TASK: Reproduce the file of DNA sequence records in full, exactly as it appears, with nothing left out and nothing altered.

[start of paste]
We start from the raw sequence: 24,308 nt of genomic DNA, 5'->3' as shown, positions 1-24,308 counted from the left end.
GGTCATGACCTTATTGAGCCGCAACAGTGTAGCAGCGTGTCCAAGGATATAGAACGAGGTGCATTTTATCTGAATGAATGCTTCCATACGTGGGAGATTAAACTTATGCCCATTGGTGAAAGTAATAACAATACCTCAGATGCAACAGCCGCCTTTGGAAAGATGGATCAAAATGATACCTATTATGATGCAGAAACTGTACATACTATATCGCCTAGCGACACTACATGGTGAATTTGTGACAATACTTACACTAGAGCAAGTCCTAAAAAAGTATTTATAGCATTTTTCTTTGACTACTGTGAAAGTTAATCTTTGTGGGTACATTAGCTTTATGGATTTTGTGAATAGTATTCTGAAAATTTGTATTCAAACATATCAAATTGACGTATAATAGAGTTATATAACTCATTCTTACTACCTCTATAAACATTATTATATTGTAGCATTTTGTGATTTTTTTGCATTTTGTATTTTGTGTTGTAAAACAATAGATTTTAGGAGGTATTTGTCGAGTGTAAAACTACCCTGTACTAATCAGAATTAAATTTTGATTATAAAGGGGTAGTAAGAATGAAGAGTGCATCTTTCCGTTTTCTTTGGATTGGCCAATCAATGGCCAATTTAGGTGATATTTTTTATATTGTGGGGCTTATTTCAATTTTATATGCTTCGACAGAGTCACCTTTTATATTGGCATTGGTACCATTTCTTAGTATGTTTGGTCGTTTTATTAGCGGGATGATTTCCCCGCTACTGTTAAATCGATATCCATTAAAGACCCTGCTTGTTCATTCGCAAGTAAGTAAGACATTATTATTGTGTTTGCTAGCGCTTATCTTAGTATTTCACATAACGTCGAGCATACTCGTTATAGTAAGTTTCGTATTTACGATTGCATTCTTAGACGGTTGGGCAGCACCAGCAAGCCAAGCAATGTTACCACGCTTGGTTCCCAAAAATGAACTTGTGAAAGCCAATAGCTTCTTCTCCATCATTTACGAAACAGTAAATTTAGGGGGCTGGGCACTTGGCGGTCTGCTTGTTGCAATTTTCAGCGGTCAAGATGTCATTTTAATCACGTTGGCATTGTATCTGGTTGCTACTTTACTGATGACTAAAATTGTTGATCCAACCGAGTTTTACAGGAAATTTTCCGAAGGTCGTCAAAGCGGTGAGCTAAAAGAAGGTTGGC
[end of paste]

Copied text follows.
We start from the raw sequence: 24,308 nt of genomic DNA, 5'->3' as shown, positions 1-24,308 counted from the left end.
GGTCATGACCTTATTGAGCCGCAACAGTGTAGCAGCGTGTCCAAGGATATAGAACGAGGTGCATTTTATCTGAATGAATGCTTCCATACGTGGGAGATTAAACTTATGCCCATTGGTGAAAGTAATAACAATACCTCAGATGCAACAGCCGCCTTTGGAAAGATGGATCAAAATGATACCTATTATGATGCAGAAACTGTACATACTATATCGCCTAGCGACACTACATGGTGAATTTGTGACAATACTTACACTAGAGCAAGTCCTAAAAAAGTATTTATAGCATTTTTCTTTGACTACTGTGAAAGTTAATCTTTGTGGGTACATTAGCTTTATGGATTTTGTGAATAGTATTCTGAAAATTTGTATTCAAACATATCAAATTGACGTATAATAGAGTTATATAACTCATTCTTACTACCTCTATAAACATTATTATATTGTAGCATTTTGTGATTTTTTTGCATTTTGTATTTTGTGTTGTAAAACAATAGATTTTAGGAGGTATTTGTCGAGTGTAAAACTACCCTGTACTAATCAGAATTAAATTTTGATTATAAAGGGGTAGTAAGAATGAAGAGTGCATCTTTCCGTTTTCTTTGGATTGGCCAATCAATGGCCAATTTAGGTGATATTTTTTATATTGTGGGGCTTATTTCAATTTTATATGCTTCGACAGAGTCACCTTTTATATTGGCATTGGTACCATTTCTTAGTATGTTTGGTCGTTTTATTAGCGGGATGATTTCCCCGCTACTGTTAAATCGATATCCATTAAAGACCCTGCTTGTTCATTCGCAAGTAAGTAAGACATTATTATTGTGTTTGCTAGCGCTTATCTTAGTATTTCACATAACGTCGAGCATACTCGTTATAGTAAGTTTCGTATTTACGATTGCATTCTTAGACGGTTGGGCAGCACCAGCAAGCCAAGCAATGTTACCACGCTTGGTTCCCAAAAATGAACTTGTGAAAGCCAATAGCTTCTTCTCCATCATTTACGAAACAGTAAATTTAGGGGGCTGGGCACTTGGCGGTCTGCTTGTTGCAATTTTCAGCGGTCAAGATGTCATTTTAATCACGTTGGCATTGTATCTGGTTGCTACTTTACTGATGACTAAAATTGTTGATCCAACCGAGTTTTACAGGAAATTTTCCGAAGGTCGTCAAAGCGGTGAGCTAAAAGAAGGTTGGC